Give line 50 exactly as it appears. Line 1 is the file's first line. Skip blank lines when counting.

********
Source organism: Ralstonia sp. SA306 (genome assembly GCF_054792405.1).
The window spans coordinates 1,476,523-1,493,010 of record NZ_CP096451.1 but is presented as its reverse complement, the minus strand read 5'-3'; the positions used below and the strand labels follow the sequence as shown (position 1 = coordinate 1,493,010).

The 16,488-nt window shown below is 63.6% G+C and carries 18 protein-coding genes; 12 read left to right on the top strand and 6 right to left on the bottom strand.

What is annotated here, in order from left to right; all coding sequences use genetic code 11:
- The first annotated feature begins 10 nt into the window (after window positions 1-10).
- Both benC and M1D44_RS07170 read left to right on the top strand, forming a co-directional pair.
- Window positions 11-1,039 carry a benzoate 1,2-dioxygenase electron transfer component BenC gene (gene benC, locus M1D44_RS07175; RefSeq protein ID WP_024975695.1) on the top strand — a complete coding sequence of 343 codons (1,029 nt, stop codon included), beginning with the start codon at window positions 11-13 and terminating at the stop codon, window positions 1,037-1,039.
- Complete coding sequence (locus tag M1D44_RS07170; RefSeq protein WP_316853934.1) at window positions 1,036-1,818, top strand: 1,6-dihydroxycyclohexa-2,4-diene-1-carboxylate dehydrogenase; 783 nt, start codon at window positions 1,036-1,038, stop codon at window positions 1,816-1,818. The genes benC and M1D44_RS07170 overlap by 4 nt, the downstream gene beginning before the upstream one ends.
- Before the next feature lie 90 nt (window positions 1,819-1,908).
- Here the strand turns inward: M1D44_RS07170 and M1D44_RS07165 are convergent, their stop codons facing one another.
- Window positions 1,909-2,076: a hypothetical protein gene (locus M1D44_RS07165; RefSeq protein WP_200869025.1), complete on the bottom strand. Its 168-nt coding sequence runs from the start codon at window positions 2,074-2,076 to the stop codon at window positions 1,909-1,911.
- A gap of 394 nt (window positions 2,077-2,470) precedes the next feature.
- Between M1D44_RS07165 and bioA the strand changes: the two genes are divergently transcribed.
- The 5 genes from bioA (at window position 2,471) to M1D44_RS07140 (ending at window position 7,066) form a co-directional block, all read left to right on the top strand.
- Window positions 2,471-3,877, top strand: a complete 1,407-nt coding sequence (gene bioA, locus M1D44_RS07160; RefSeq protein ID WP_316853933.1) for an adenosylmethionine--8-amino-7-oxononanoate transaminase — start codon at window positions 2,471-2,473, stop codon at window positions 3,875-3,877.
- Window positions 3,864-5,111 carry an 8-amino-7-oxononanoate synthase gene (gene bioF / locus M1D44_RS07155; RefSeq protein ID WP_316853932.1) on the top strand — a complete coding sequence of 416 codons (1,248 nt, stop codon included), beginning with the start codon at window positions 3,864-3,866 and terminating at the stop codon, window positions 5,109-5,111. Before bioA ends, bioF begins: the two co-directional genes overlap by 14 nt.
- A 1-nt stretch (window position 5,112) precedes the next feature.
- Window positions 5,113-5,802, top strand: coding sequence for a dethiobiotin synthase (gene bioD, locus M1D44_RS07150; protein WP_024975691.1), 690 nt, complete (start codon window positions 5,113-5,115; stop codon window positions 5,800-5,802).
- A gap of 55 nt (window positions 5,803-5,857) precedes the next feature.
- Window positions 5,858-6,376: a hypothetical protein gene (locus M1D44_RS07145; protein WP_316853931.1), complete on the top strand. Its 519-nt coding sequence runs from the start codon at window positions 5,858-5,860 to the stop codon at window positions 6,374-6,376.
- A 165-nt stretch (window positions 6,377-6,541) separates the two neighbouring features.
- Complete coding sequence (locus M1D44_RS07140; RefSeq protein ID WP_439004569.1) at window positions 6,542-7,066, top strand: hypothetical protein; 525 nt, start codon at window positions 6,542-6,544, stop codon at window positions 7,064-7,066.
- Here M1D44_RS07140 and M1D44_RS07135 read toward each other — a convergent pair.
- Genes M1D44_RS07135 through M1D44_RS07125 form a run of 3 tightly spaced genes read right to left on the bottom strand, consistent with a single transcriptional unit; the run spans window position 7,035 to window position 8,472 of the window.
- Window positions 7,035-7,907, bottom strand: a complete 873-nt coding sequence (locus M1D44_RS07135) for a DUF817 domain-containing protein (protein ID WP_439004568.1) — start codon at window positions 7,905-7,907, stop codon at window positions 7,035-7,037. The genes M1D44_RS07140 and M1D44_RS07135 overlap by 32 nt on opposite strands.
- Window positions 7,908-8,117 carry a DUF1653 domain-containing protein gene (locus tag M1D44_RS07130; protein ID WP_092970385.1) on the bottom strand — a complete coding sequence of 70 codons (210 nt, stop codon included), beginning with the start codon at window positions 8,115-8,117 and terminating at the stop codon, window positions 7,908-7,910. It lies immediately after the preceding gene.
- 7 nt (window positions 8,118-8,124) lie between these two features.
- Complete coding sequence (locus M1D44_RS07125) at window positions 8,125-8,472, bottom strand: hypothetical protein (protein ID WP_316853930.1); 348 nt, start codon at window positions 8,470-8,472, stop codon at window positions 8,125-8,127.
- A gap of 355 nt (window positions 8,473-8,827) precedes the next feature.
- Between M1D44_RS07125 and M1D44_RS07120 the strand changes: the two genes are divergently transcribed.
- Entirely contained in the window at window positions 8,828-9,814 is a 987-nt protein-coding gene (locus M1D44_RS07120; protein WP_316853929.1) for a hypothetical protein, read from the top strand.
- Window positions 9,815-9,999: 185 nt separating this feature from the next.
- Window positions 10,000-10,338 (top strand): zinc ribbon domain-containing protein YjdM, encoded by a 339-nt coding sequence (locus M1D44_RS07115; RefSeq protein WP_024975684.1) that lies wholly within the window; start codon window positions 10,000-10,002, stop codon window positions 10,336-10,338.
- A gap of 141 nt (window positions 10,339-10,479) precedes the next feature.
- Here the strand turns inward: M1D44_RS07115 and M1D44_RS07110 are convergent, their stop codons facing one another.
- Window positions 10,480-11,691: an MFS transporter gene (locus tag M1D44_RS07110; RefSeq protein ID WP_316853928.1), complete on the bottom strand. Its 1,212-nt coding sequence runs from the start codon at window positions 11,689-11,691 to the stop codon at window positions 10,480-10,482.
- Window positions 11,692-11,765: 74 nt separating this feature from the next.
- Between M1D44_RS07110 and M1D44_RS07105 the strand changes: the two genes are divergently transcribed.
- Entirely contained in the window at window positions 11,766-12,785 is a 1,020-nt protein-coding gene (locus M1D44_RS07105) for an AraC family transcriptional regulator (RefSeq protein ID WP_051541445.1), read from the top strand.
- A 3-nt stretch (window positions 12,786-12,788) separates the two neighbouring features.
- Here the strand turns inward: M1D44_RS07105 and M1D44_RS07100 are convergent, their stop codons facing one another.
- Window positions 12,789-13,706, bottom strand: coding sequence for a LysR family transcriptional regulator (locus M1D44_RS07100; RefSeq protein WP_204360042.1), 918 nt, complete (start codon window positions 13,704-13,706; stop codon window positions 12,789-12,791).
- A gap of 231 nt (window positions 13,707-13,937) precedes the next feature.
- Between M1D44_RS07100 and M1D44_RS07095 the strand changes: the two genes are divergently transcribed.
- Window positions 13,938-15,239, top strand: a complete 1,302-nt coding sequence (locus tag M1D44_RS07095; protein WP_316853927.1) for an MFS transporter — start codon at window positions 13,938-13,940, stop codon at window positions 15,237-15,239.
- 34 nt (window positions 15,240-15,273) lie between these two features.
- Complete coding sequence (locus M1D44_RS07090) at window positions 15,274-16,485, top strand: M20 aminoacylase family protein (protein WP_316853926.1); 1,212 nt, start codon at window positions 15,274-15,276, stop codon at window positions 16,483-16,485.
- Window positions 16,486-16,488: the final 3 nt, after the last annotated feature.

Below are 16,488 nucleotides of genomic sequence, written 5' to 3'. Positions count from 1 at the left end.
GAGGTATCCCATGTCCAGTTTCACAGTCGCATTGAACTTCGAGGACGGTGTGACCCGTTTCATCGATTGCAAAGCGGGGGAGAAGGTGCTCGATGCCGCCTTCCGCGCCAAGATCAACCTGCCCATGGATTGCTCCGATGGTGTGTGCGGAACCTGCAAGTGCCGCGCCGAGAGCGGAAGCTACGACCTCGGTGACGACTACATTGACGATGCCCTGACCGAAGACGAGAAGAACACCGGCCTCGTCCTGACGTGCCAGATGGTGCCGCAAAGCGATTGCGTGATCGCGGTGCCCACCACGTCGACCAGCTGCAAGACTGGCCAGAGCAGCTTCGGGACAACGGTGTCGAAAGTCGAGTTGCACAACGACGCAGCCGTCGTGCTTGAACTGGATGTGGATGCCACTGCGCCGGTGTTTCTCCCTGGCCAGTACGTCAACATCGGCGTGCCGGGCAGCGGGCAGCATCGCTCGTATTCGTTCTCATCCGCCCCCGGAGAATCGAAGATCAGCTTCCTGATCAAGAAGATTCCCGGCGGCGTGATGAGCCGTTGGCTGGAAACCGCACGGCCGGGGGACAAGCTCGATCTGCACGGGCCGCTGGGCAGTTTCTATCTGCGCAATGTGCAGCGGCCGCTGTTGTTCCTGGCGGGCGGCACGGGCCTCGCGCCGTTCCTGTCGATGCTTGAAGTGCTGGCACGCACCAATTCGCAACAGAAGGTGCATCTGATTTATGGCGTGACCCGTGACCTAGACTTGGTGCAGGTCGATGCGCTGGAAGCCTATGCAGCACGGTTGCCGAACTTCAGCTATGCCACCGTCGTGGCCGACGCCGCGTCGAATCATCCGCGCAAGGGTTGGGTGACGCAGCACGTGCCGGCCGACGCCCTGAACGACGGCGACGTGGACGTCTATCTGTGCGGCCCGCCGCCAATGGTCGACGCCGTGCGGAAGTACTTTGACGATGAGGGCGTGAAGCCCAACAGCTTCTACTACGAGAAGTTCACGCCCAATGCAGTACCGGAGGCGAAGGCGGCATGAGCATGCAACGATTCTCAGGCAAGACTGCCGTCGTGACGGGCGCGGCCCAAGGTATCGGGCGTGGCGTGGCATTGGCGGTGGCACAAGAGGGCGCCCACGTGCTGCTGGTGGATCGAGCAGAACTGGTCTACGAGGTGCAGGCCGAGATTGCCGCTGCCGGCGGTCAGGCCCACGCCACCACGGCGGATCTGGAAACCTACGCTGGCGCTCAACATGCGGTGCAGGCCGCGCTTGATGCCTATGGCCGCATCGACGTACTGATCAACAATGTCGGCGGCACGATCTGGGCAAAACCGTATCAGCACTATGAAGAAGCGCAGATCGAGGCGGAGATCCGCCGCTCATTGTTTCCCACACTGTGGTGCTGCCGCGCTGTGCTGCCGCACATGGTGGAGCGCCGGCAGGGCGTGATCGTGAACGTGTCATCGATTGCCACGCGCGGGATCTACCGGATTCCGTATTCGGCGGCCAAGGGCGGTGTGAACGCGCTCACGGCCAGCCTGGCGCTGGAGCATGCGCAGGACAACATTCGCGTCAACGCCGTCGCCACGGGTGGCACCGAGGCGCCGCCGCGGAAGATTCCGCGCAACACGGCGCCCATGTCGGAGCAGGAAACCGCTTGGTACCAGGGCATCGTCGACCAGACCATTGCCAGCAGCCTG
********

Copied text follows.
GAGGTATCCCATGTCCAGTTTCACAGTCGCATTGAACTTCGAGGACGGTGTGACCCGTTTCATCGATTGCAAAGCGGGGGAGAAGGTGCTCGATGCCGCCTTCCGCGCCAAGATCAACCTGCCCATGGATTGCTCCGATGGTGTGTGCGGAACCTGCAAGTGCCGCGCCGAGAGCGGAAGCTACGACCTCGGTGACGACTACATTGACGATGCCCTGACCGAAGACGAGAAGAACACCGGCCTCGTCCTGACGTGCCAGATGGTGCCGCAAAGCGATTGCGTGATCGCGGTGCCCACCACGTCGACCAGCTGCAAGACTGGCCAGAGCAGCTTCGGGACAACGGTGTCGAAAGTCGAGTTGCACAACGACGCAGCCGTCGTGCTTGAACTGGATGTGGATGCCACTGCGCCGGTGTTTCTCCCTGGCCAGTACGTCAACATCGGCGTGCCGGGCAGCGGGCAGCATCGCTCGTATTCGTTCTCATCCGCCCCCGGAGAATCGAAGATCAGCTTCCTGATCAAGAAGATTCCCGGCGGCGTGATGAGCCGTTGGCTGGAAACCGCACGGCCGGGGGACAAGCTCGATCTGCACGGGCCGCTGGGCAGTTTCTATCTGCGCAATGTGCAGCGGCCGCTGTTGTTCCTGGCGGGCGGCACGGGCCTCGCGCCGTTCCTGTCGATGCTTGAAGTGCTGGCACGCACCAATTCGCAACAGAAGGTGCATCTGATTTATGGCGTGACCCGTGACCTAGACTTGGTGCAGGTCGATGCGCTGGAAGCCTATGCAGCACGGTTGCCGAACTTCAGCTATGCCACCGTCGTGGCCGACGCCGCGTCGAATCATCCGCGCAAGGGTTGGGTGACGCAGCACGTGCCGGCCGACGCCCTGAACGACGGCGACGTGGACGTCTATCTGTGCGGCCCGCCGCCAATGGTCGACGCCGTGCGGAAGTACTTTGACGATGAGGGCGTGAAGCCCAACAGCTTCTACTACGAGAAGTTCACGCCCAATGCAGTACCGGAGGCGAAGGCGGCATGAGCATGCAACGATTCTCAGGCAAGACTGCCGTCGTGACGGGCGCGGCCCAAGGTATCGGGCGTGGCGTGGCATTGGCGGTGGCACAAGAGGGCGCCCACGTGCTGCTGGTGGATCGAGCAGAACTGGTCTACGAGGTGCAGGCCGAGATTGCCGCTGCCGGCGGTCAGGCCCACGCCACCACGGCGGATCTGGAAACCTACGCTGGCGCTCAACATGCGGTGCAGGCCGCGCTTGATGCCTATGGCCGCATCGACGTACTGATCAACAATGTCGGCGGCACGATCTGGGCAAAACCGTATCAGCACTATGAAGAAGCGCAGATCGAGGCGGAGATCCGCCGCTCATTGTTTCCCACACTGTGGTGCTGCCGCGCTGTGCTGCCGCACATGGTGGAGCGCCGGCAGGGCGTGATCGTGAACGTGTCATCGATTGCCACGCGCGGGATCTACCGGATTCCGTATTCGGCGGCCAAGGGCGGTGTGAACGCGCTCACGGCCAGCCTGGCGCTGGAGCATGCGCAGGACAACATTCGCGTCAACGCCGTCGCCACGGGTGGCACCGAGGCGCCGCCGCGGAAGATTCCGCGCAACACGGCGCCCATGTCGGAGCAGGAAACCGCTTGGTACCAGGGCATCGTCGACCAGACCATTGCCAGCAGCCTG